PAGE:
Sunday, January 24, 2016


Today I revisited a book that changed my life a dozen years ago, The Assurance of Our Salvation, by Martin Lloyd-Jones. Flipping through, I landed on this, all underlined and asterisked:
“We are all too interested in our own moods and states and conditions; we are all too psychological and introspective, and too concerned, therefore, about the benefits that the Christian gospel and salvation have to give to us. And the result of this is that we we miss something of these great glories of the gospel as it is unfolded in the New Testament. This comes out very clearly if we listen to one another; have you not noticed how there is a tendency to be talking about ourselves? We are always telling people what has happened to us. 'Testimony' today generally means what we have experienced, or what has happened to us. How rarely do we speak about him!
"...If you read the lives of the saints who have gone before us in this world, you will find that they spent most of their time in talking together about Jesus Christ. Their testimony was a testimony to him, and to his praise. Their emphasis was upon him. They spoke about this wonderful Christ and the glory of his person, whereas we always tend to talk about ourselves... 
"...there is no real hope for revival and true awakening until we come back to this. And the way to do that is to study the Scriptures, to spend our time in reading and mediating upon them and then in humbling ourselves in worship and in adoration before such a marvelous truth....I advocate this because, apart from anything else, the real cure for most of our subjective ills is ultimately to be so enraptured by the beauty and the glory of Christ that we will forget ourselves and will not have time to think about ourselves at all."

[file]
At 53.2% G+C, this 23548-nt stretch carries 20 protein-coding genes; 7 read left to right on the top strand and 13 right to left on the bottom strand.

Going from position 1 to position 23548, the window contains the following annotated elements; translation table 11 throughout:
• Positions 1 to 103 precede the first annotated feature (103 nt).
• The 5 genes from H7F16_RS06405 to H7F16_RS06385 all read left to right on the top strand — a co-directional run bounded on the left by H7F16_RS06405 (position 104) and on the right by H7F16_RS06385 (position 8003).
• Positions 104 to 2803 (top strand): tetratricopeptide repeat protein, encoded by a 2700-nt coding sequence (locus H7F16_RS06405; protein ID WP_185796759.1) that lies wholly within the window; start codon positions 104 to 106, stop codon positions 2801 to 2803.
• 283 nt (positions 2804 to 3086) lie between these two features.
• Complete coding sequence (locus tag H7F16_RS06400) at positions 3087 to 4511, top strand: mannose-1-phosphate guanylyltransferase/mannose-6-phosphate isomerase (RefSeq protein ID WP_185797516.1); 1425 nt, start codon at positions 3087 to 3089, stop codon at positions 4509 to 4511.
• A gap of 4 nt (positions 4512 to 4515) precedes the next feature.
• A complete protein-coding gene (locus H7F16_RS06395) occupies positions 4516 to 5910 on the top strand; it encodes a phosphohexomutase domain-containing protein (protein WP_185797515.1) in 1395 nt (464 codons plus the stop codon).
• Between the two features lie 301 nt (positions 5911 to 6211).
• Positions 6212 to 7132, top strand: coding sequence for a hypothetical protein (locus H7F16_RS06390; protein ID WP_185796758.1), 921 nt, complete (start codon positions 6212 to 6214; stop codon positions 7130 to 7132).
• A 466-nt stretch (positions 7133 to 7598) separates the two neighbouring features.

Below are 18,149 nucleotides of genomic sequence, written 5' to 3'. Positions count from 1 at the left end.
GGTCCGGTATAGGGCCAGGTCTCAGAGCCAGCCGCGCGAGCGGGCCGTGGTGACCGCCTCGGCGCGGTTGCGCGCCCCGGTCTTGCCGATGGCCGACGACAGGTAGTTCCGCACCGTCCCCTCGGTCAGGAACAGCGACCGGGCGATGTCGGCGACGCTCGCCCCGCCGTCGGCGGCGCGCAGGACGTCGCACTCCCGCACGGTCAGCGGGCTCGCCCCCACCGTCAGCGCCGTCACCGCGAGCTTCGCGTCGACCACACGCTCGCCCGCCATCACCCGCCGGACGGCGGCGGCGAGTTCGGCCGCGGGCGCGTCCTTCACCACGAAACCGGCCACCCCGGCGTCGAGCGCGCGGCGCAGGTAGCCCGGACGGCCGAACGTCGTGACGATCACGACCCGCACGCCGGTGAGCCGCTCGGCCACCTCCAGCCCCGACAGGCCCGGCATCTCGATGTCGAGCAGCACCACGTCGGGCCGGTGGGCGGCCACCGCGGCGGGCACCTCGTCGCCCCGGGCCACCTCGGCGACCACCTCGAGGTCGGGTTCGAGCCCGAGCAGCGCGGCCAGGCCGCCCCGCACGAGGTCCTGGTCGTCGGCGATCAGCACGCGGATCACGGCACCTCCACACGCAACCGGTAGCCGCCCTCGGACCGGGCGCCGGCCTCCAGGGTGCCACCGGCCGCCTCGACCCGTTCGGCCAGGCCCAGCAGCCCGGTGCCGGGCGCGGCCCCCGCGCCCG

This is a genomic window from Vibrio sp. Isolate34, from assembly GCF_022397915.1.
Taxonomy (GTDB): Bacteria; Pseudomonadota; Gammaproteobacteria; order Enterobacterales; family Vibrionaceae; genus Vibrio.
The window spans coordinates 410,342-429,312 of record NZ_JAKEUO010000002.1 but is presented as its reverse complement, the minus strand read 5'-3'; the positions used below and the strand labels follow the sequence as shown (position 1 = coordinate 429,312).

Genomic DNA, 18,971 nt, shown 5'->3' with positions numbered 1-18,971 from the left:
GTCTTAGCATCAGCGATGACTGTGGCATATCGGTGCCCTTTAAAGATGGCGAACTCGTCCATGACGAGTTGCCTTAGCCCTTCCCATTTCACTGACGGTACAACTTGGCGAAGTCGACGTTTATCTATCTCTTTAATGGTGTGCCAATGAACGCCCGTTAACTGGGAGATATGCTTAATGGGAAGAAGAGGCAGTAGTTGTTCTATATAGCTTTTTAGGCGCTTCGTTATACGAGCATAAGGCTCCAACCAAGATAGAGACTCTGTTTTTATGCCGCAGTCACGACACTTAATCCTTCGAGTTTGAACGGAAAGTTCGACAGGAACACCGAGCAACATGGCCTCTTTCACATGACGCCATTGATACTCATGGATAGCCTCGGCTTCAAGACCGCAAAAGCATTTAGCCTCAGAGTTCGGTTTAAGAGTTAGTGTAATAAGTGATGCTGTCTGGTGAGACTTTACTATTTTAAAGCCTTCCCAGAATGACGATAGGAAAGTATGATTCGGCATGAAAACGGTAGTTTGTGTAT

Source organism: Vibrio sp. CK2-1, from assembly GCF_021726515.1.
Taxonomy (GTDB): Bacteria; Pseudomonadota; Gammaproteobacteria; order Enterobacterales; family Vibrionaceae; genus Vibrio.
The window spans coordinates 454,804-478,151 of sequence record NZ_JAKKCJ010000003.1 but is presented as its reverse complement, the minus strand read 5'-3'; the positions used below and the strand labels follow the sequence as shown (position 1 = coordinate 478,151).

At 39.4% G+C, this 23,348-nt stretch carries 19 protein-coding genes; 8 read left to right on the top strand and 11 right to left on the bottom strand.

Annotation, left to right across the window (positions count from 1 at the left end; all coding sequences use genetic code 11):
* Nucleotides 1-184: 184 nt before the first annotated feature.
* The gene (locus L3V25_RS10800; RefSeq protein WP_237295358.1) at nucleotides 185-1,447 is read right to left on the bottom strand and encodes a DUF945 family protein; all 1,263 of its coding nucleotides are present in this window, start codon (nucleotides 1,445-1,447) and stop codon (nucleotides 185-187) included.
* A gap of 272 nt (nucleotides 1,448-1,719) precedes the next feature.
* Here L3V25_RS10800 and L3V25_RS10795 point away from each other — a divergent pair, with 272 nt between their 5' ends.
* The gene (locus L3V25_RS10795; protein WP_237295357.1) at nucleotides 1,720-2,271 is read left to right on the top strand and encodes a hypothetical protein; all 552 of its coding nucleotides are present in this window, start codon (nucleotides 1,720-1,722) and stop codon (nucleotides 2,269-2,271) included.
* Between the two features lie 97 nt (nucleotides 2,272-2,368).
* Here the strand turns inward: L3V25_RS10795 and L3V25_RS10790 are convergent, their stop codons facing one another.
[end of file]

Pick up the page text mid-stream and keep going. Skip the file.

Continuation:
Which last bit brings this to mind:
"Now the Lord is the Spirit, and where the Spirit of the Lord is, there is freedom. And we all, with unveiled face, beholding the glory of the Lord, are being transformed into the same image from one degree of glory to another. For this comes from the Lord who is the Spirit." 2 Cor. 3.17,18
Transformation comes as we behold him. And until the day we see him with our eyes, we behold him through his word handed down to us through his apostles, safeguarded by those who love him for two millennia, translated by dedicated Christians into the language we speak today, in words simple enough for the simplest of us to understand.